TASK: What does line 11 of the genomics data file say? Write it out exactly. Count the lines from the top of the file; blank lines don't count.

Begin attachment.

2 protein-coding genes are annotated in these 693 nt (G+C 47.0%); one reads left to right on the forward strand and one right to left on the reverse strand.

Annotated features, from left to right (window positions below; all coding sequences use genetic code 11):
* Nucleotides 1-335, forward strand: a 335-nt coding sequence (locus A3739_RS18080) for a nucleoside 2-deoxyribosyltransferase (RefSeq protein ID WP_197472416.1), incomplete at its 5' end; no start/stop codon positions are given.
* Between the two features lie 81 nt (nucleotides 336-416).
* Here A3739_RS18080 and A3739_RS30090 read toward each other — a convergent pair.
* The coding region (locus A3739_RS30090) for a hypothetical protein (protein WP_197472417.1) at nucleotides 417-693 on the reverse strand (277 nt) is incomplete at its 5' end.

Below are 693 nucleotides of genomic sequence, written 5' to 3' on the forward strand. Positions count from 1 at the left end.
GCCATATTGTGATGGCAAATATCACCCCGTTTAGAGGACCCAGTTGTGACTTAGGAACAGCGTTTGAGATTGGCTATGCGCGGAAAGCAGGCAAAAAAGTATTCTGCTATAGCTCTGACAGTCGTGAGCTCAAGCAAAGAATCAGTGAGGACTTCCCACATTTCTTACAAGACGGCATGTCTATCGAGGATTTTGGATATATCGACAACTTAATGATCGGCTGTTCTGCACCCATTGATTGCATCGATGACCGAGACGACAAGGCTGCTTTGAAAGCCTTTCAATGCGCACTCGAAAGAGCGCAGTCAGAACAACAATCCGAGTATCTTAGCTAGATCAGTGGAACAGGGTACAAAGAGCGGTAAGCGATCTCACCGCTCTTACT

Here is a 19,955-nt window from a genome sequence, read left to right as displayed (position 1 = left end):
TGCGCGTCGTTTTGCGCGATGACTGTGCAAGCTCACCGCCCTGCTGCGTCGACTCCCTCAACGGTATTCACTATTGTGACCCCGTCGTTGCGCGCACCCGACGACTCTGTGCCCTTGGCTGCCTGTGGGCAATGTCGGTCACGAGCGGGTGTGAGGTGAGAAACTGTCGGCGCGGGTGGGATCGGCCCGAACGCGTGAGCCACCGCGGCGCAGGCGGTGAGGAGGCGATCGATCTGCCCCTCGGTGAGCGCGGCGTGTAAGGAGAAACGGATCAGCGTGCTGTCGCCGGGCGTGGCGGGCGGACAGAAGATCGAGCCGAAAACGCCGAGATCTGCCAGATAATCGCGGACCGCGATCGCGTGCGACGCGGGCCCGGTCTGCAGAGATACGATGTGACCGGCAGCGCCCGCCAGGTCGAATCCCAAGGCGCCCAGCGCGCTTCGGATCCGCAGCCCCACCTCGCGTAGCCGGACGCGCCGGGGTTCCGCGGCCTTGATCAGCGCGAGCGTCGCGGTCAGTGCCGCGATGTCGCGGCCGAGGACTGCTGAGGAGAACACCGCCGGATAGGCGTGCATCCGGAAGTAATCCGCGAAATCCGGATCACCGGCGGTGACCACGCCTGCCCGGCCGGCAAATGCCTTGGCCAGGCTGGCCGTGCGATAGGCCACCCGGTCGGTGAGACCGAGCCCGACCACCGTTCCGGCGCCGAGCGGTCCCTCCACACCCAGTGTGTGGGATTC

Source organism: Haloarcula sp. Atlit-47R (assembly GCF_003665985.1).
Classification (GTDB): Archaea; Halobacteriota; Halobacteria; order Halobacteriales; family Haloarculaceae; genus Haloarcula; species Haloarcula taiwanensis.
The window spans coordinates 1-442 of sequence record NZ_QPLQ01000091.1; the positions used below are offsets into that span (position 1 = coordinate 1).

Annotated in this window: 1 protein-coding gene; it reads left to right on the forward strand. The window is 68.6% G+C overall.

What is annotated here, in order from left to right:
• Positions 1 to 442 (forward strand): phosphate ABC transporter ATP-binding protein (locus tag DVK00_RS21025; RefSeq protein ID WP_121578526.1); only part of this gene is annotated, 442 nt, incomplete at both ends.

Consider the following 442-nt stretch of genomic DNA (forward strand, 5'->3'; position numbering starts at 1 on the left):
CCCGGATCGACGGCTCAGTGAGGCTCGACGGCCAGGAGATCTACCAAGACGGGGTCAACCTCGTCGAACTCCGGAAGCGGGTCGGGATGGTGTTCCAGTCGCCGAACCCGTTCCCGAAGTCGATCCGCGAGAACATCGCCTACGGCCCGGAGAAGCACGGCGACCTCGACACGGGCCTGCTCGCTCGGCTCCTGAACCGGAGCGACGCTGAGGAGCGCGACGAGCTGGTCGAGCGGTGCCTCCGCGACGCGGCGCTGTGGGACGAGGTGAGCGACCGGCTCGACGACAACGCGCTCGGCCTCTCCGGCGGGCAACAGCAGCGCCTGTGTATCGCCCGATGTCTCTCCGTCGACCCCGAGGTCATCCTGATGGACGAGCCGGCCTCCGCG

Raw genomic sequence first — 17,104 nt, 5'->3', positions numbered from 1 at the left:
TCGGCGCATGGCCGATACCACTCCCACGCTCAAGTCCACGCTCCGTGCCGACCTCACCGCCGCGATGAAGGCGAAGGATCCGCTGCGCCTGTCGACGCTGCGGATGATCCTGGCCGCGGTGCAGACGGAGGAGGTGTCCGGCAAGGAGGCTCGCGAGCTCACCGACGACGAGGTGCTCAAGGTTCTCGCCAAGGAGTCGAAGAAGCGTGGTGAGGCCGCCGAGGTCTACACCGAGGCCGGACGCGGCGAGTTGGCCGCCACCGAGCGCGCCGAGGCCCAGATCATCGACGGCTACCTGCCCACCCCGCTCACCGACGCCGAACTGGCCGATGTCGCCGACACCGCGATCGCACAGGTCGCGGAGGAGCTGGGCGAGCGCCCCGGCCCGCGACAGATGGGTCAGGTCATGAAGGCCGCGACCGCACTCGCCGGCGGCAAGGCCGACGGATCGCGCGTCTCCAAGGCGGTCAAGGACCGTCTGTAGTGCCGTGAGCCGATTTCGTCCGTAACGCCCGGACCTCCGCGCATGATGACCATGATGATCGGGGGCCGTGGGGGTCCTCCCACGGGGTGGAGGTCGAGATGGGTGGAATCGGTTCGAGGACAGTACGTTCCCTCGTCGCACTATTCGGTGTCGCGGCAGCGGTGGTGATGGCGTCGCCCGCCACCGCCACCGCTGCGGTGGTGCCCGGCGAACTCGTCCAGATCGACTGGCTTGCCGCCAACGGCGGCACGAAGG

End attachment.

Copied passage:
Source organism: Haloarcula sp. Atlit-47R (assembly GCF_003665985.1).